• Join over 1.2 million students every month
  • Accelerate your learning by 29%
  • Unlimited access from just £6.99 per month

Analysis of a Line-out Throw.

Extracts from this document...

Introduction

P.E Homework Scott Williams 21/09/03 Analysis of a Line-out Throw The main sport that I compete in is rugby. I have recently been moved to the position called HOOKER and it is my job to throw the ball into the line-out when my team win one. A line-out throw is the skill that I will be analysing. Throughout this text I will explain how to throw the perfect line-out and what muscles and bones help you achieve this. The Lineout Throw Accuracy: The lineout throw must be accurate in two planes. The ball must leave the throwers hands at the precise speed and angle of release to ensure that it meets the jumper's hands at his/her peak reach, more often than not with a trajectory such that it must clear opposition jumpers on the way. ...read more.

Middle

It may be thrown a short or a long distance, and it may be required to pass over the hands of competing jumpers or travel quickly and directly to the jumper. Whatever the requirements, the thrower must learn to apply the correct propulsive forces at the correct angle. The Movement of the Body Below are two tables to show which bones and muscles are used during a line-out throw. This table shows the movements during the draw-back stages. JOINT BONES INVOLVED MUSCLES INVOLVED MOVEMENT PATTERN Shoulder Scapula Humerus Deltoids Trapezius Latissimus Dorsi Infraspinatus Flexion Elbow Ulna Radius Humerus Biceps Flexion This table shows the movement during the throwing stages. ...read more.

Conclusion

This can be made with the help from your trapezius, deltoids, latissimus dorsi and the infraspinatus * After this you can either take a step and then throw (making sure you do not cross the line) or you can throw from a static stance * The throw itself is made from your pectoralis major contracting (to extend your shoulders again) and the contraction of your triceps (to extend your arms at the elbows). While doing this (at speed to get good distance on the throw), you must let go of the ball at the appropriate time to send the ball to the jumper in the line-out. ...read more.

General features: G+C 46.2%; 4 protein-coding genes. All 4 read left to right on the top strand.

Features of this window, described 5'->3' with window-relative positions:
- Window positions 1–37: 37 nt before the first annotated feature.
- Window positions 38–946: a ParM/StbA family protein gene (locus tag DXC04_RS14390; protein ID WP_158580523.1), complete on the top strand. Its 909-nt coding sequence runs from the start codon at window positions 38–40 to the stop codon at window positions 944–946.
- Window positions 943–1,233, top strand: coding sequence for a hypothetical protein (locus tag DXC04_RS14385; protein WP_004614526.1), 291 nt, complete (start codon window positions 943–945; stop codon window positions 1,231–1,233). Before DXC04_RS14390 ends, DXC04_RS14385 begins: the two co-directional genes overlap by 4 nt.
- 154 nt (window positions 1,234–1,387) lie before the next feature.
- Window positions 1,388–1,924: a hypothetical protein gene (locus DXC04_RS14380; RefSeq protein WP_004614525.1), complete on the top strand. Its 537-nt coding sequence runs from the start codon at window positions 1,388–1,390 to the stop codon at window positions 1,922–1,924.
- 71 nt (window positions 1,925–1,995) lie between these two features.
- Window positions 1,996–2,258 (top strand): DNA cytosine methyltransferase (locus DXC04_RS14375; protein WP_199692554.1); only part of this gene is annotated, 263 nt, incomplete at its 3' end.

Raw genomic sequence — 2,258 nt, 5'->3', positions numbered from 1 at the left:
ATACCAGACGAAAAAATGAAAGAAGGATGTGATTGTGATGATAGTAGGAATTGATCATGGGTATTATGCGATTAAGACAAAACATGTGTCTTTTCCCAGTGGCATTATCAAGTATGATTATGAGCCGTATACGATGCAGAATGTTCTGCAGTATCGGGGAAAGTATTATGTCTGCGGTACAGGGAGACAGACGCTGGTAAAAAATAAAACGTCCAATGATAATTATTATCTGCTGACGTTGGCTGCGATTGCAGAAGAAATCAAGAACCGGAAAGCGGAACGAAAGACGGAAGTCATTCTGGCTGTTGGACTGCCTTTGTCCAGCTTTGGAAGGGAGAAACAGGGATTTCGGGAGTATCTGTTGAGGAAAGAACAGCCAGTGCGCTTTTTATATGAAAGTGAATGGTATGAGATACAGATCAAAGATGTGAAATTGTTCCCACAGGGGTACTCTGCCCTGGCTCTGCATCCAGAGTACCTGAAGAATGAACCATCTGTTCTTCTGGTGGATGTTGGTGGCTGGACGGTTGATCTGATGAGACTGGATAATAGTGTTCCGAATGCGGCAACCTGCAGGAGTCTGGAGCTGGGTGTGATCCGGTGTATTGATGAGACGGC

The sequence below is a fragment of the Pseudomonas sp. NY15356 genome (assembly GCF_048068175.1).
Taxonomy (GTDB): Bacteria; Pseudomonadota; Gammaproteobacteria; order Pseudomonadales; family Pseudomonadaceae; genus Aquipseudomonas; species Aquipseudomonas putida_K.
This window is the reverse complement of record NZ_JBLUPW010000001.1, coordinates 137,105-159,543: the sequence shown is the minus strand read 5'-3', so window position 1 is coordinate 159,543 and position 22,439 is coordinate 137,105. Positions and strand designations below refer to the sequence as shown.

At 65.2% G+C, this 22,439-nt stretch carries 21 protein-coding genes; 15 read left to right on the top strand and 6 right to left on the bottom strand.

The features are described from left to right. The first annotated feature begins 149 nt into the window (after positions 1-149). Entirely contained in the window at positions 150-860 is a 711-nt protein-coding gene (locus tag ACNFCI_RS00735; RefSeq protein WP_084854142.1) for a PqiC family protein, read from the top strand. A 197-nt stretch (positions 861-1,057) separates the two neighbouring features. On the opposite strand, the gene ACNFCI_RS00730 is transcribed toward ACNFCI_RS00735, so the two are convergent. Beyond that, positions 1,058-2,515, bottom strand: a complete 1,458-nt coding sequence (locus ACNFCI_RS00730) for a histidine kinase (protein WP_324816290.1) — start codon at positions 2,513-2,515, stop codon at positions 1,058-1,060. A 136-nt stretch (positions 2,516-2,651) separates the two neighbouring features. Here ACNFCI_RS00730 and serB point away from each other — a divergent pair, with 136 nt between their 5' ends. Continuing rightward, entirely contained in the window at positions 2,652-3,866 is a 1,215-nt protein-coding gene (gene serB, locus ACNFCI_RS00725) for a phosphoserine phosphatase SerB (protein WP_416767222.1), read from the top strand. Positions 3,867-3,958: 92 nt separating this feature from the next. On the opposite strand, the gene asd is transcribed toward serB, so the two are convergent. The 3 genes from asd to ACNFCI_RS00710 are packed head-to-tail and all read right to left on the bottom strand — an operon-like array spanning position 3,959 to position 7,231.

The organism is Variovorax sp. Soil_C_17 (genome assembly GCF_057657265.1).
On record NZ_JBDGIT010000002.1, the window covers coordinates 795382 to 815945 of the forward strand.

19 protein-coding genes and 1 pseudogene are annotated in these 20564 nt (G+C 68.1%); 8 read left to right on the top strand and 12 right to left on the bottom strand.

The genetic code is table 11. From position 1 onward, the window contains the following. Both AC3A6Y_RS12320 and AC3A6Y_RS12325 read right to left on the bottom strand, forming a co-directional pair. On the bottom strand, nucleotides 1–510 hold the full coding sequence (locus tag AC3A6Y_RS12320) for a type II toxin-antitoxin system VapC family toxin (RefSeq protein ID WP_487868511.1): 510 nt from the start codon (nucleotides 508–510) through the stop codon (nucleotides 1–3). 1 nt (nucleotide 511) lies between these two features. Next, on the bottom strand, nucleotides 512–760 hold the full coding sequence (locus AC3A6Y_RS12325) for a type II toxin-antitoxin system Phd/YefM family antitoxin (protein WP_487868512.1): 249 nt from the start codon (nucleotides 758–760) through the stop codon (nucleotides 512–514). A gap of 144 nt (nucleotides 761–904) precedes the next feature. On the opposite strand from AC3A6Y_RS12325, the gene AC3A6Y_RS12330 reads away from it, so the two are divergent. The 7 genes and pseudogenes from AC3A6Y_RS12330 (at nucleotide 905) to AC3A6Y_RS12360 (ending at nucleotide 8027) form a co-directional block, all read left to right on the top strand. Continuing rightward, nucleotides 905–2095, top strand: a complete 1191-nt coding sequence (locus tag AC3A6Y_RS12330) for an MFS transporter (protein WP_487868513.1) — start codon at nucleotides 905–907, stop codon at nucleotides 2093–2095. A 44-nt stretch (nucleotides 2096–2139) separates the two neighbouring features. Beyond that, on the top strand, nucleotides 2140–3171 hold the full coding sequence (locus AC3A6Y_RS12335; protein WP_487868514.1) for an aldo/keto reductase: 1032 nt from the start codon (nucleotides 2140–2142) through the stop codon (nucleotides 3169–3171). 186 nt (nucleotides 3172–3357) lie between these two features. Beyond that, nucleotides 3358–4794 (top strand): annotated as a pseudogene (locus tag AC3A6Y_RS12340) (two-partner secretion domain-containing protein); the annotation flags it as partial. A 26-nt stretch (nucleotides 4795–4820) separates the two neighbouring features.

The above preview is unformatted text

This student written piece of work is one of many that can be found in our AS and A Level Anatomy & Physiology section.

Found what you're looking for?

  • Start learning 29% faster today
  • 150,000+ documents available
  • Just £6.99 a month

Not the one? Search for your essay title...
  • Join over 1.2 million students every month
  • Accelerate your learning by 29%
  • Unlimited access from just £6.99 per month

See related essaysSee related essays

Related AS and A Level Anatomy & Physiology essays

  1. Physiology Within Sport

    stores are not exhausted too quickly, because as Phosphocreatine is becoming depleted within the first stages of the race , your body's capability to efficiently replace the used ATP is negatively effected whereby the ATP-PC system becomes less efficient in replacing the depleted ATP levels, resulting in exhaustion and fatigue.

  2. A level Project, Personal Exercise Program on Netball.

    passes made to become more direct to the player and will be able to travel a much further distance. This form of training will hopefully improve skill development as the fitness component of power is of a medium to heavy load and so will put a considerable amount of stress upon the muscles being used.

  1. Dwain Chambers PE coursework

    the start of the event is externally paced, as the environment (in this case the starters gun) dictated when the event started, however once the race was underway, the rest of it was self-paced and Chambers was able to control the rate at which the skill was carried out (although

  2. Information on the Physiology of Exercise

    If bones allow for movement then they must have muscles attached to them, and pivot on a movable joint. Muscles are attached to bones by tendons; this is a strap or cord like connection, which is flexible and very strong.

  • Over 160,000 pieces
    of student written work
  • Annotated by
    experienced teachers
  • Ideas and feedback to
    improve your own work